1. Cheese Blintzes – I love cheese blintzes because they are like eating both breakfast and dessert at the same time. Warm and delicious, with a sweet filling.
2. Chicken Noodle Soup with Matzoh Balls – This is exactly how I like my Jewish Penicillin! My favorite way to eat matzoh ball soup is with tender chicken and egg noodles. This looks delicious.
3. Potato Knish – I absolutely love knishes and have memories of eating them at the Festival Flea Market … um, and pretty much everywhere… when I was younger. Yum.
4. Egg Creams – Technically not a “food” but this yummy drink is a definite source of comfort. The article linked provides a bit of history of the Jewish origins of the New York Egg Cream along with the recipe at the bottom. I have wonderful memories of drinking this magical fizzy-chocolatey concoction with my grandpa as a child. He always made sure to give me plenty of chocolate… my favorite.
5. Kasha Varnishkes – This dish not only has a funny name, but also has a funny texture due to the buckwheat. The taste is slightly nutty, and it is oddly addictive. It’s one of my favorite traditional Jewish-holiday foods.
6. Latkes – While they’re best-known for being enjoyed during the holiday of Hanukkah, they can be eaten year round as a side to any meal. Most people serve them with sour cream and applesauce, but the recipe I linked up uses pumpkin preserves, which (if you know me and my pumpkin obsession) sounds amazing! Most people also grate the potatoes & dice the onions by hand, but this recipe uses the food processor, which is also great for people like me, who like to cook but hate to prep. I love my latkes hot and crispy!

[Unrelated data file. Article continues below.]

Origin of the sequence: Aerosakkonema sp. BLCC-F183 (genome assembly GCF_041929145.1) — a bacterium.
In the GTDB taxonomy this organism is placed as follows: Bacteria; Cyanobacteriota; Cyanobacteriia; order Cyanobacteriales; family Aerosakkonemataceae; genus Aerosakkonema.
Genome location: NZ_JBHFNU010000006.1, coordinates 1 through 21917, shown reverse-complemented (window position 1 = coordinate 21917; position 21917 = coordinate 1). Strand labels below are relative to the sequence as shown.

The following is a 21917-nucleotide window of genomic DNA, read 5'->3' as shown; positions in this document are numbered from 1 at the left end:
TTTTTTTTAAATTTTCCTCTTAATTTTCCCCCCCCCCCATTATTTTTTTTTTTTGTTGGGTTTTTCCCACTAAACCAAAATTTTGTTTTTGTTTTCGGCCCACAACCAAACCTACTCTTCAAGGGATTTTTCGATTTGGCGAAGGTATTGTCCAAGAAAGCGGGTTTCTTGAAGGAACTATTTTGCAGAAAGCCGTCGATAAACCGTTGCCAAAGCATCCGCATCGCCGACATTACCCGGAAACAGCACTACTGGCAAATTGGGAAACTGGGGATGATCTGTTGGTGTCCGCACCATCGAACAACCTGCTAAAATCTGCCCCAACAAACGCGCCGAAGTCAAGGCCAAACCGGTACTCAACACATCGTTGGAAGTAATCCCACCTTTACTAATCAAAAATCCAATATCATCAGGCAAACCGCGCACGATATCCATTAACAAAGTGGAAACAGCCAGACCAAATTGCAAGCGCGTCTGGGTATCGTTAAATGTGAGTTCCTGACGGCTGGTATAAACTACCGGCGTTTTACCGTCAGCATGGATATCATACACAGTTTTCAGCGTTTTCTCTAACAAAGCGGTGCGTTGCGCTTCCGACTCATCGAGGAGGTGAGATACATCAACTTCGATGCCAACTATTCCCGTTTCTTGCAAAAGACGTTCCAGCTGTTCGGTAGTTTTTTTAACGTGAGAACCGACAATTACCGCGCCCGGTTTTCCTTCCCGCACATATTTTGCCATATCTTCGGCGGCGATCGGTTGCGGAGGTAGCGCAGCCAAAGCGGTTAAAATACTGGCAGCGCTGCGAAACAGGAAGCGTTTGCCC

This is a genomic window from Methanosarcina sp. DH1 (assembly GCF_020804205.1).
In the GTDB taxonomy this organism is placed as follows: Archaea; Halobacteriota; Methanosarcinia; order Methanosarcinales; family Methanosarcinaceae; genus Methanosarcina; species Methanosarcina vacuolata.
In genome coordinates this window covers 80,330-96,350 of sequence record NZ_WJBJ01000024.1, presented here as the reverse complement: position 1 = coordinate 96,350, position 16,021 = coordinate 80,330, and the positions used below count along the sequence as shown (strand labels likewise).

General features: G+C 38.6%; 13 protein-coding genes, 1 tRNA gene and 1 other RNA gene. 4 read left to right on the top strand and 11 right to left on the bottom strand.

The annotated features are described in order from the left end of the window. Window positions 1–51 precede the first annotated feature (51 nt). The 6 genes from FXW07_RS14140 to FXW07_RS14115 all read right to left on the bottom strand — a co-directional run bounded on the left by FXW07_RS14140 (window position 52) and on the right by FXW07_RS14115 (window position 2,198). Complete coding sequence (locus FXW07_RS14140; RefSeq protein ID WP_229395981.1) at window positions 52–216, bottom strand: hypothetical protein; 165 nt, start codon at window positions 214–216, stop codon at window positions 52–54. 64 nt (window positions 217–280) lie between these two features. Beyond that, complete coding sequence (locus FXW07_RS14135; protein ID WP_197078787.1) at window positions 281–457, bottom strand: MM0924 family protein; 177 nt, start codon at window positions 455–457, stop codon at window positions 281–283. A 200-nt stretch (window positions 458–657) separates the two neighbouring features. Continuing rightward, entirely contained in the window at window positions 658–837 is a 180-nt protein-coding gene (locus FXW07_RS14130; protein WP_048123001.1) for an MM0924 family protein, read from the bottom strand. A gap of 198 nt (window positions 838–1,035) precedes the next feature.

7. Matzoh Brei – All Jewish people will know that matzoh brei is one of those dishes that can be made literally a thousand different ways. Salt, sugar, cinnamon, flat like a pizza or scrambled up. With syrup or without. You can really tailor this dish to your own unique preferences. The recipe I linked is the closest in “style” to how I make matzoh brei (flat, cut like a pizza), except I only include a bit of vanilla extract, eggs, milk, and matzoh in my recipe (and nothing else), and I top it with kosher salt. I like mine very crispy. I do not like it scrambled up, like other recipes show. Matzoh Brei is perhaps my favorite Jewish comfort food that I crave all the time and love making.
9. Challah – Best. Bread. Ever. There is no contest. Challah bread, if you’ve never had it (shame on you) is a delicious, soft, sweet, braided egg bread. It makes fabulous bread for grilled cheese sandwiches and french toast, or you can just eat it on its own. My kids love it and so do I!
10. Hamantaschen – A delicious Purim treat, our Publix grocery often sells them year round to complement ALL Jewish holidays. I know that’s not going to be the case in Georgia! I love eating these triangle-shaped, flavorful cookies, and so do my kids.